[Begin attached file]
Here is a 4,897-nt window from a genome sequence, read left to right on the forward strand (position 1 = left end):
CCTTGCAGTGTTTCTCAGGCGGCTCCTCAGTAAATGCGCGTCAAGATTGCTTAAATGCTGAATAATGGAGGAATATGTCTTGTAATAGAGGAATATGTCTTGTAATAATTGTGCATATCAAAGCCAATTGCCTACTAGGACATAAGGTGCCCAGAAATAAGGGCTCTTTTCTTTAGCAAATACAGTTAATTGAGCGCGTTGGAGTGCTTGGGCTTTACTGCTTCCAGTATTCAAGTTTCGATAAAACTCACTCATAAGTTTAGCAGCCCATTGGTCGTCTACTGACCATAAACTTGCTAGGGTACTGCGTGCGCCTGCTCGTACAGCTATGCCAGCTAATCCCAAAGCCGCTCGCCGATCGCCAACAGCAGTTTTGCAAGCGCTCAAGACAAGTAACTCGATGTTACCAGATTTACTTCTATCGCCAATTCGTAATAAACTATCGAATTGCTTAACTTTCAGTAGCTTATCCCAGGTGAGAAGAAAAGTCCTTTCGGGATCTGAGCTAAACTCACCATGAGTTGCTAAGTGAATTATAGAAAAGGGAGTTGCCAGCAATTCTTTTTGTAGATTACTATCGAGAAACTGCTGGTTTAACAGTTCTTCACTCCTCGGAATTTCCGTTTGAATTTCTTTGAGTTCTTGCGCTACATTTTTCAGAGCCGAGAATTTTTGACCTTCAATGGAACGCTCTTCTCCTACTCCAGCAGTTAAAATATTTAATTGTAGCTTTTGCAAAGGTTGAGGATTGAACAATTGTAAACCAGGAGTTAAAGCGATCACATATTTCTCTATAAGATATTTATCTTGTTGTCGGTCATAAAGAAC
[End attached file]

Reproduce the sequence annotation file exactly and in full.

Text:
Here is a 4,897-nt window from a genome sequence, read left to right on the forward strand (position 1 = left end):
CCTTGCAGTGTTTCTCAGGCGGCTCCTCAGTAAATGCGCGTCAAGATTGCTTAAATGCTGAATAATGGAGGAATATGTCTTGTAATAGAGGAATATGTCTTGTAATAATTGTGCATATCAAAGCCAATTGCCTACTAGGACATAAGGTGCCCAGAAATAAGGGCTCTTTTCTTTAGCAAATACAGTTAATTGAGCGCGTTGGAGTGCTTGGGCTTTACTGCTTCCAGTATTCAAGTTTCGATAAAACTCACTCATAAGTTTAGCAGCCCATTGGTCGTCTACTGACCATAAACTTGCTAGGGTACTGCGTGCGCCTGCTCGTACAGCTATGCCAGCTAATCCCAAAGCCGCTCGCCGATCGCCAACAGCAGTTTTGCAAGCGCTCAAGACAAGTAACTCGATGTTACCAGATTTACTTCTATCGCCAATTCGTAATAAACTATCGAATTGCTTAACTTTCAGTAGCTTATCCCAGGTGAGAAGAAAAGTCCTTTCGGGATCTGAGCTAAACTCACCATGAGTTGCTAAGTGAATTATAGAAAAGGGAGTTGCCAGCAATTCTTTTTGTAGATTACTATCGAGAAACTGCTGGTTTAACAGTTCTTCACTCCTCGGAATTTCCGTTTGAATTTCTTTGAGTTCTTGCGCTACATTTTTCAGAGCCGAGAATTTTTGACCTTCAATGGAACGCTCTTCTCCTACTCCAGCAGTTAAAATATTTAATTGTAGCTTTTGCAAAGGTTGAGGATTGAACAATTGTAAACCAGGAGTTAAAGCGATCACATATTTCTCTATAAGATATTTATCTTGTTGTCGGTCATAAAGAAC